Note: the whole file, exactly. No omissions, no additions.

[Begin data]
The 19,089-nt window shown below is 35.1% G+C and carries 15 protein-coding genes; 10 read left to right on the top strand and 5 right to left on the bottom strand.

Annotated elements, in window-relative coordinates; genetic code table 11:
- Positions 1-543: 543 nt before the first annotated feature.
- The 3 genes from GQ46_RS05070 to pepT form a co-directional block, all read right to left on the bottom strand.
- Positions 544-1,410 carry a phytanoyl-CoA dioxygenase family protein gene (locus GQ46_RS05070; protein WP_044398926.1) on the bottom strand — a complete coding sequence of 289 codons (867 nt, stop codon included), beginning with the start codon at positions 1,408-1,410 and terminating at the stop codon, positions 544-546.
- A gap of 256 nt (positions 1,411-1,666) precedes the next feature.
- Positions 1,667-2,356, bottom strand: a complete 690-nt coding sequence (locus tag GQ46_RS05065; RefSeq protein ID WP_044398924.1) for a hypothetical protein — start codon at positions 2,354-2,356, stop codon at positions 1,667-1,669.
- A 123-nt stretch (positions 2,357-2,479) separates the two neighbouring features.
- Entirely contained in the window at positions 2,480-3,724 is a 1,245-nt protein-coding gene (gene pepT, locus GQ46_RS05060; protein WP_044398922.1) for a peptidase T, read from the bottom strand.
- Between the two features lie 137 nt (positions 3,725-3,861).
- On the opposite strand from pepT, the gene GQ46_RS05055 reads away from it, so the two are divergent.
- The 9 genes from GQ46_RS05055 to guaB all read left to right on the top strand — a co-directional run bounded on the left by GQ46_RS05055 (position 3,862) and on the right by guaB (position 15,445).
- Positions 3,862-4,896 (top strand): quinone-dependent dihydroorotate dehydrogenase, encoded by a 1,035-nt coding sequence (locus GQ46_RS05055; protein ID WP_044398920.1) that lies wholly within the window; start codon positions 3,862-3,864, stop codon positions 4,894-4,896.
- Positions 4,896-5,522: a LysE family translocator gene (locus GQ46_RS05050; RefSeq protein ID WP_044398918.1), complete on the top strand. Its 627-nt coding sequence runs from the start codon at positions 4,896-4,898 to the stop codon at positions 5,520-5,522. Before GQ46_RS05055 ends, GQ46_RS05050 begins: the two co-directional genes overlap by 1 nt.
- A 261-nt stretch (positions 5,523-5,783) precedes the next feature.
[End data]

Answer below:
The 19,089-nt window shown below is 35.1% G+C and carries 15 protein-coding genes; 10 read left to right on the top strand and 5 right to left on the bottom strand.

Annotated elements, in window-relative coordinates; genetic code table 11:
- Positions 1-543: 543 nt before the first annotated feature.
- The 3 genes from GQ46_RS05070 to pepT form a co-directional block, all read right to left on the bottom strand.
- Positions 544-1,410 carry a phytanoyl-CoA dioxygenase family protein gene (locus GQ46_RS05070; protein WP_044398926.1) on the bottom strand — a complete coding sequence of 289 codons (867 nt, stop codon included), beginning with the start codon at positions 1,408-1,410 and terminating at the stop codon, positions 544-546.
- A gap of 256 nt (positions 1,411-1,666) precedes the next feature.
- Positions 1,667-2,356, bottom strand: a complete 690-nt coding sequence (locus tag GQ46_RS05065; RefSeq protein ID WP_044398924.1) for a hypothetical protein — start codon at positions 2,354-2,356, stop codon at positions 1,667-1,669.
- A 123-nt stretch (positions 2,357-2,479) separates the two neighbouring features.
- Entirely contained in the window at positions 2,480-3,724 is a 1,245-nt protein-coding gene (gene pepT, locus GQ46_RS05060; protein WP_044398922.1) for a peptidase T, read from the bottom strand.
- Between the two features lie 137 nt (positions 3,725-3,861).
- On the opposite strand from pepT, the gene GQ46_RS05055 reads away from it, so the two are divergent.
- The 9 genes from GQ46_RS05055 to guaB all read left to right on the top strand — a co-directional run bounded on the left by GQ46_RS05055 (position 3,862) and on the right by guaB (position 15,445).
- Positions 3,862-4,896 (top strand): quinone-dependent dihydroorotate dehydrogenase, encoded by a 1,035-nt coding sequence (locus GQ46_RS05055; protein ID WP_044398920.1) that lies wholly within the window; start codon positions 3,862-3,864, stop codon positions 4,894-4,896.
- Positions 4,896-5,522: a LysE family translocator gene (locus GQ46_RS05050; RefSeq protein ID WP_044398918.1), complete on the top strand. Its 627-nt coding sequence runs from the start codon at positions 4,896-4,898 to the stop codon at positions 5,520-5,522. Before GQ46_RS05055 ends, GQ46_RS05050 begins: the two co-directional genes overlap by 1 nt.
- A 261-nt stretch (positions 5,523-5,783) precedes the next feature.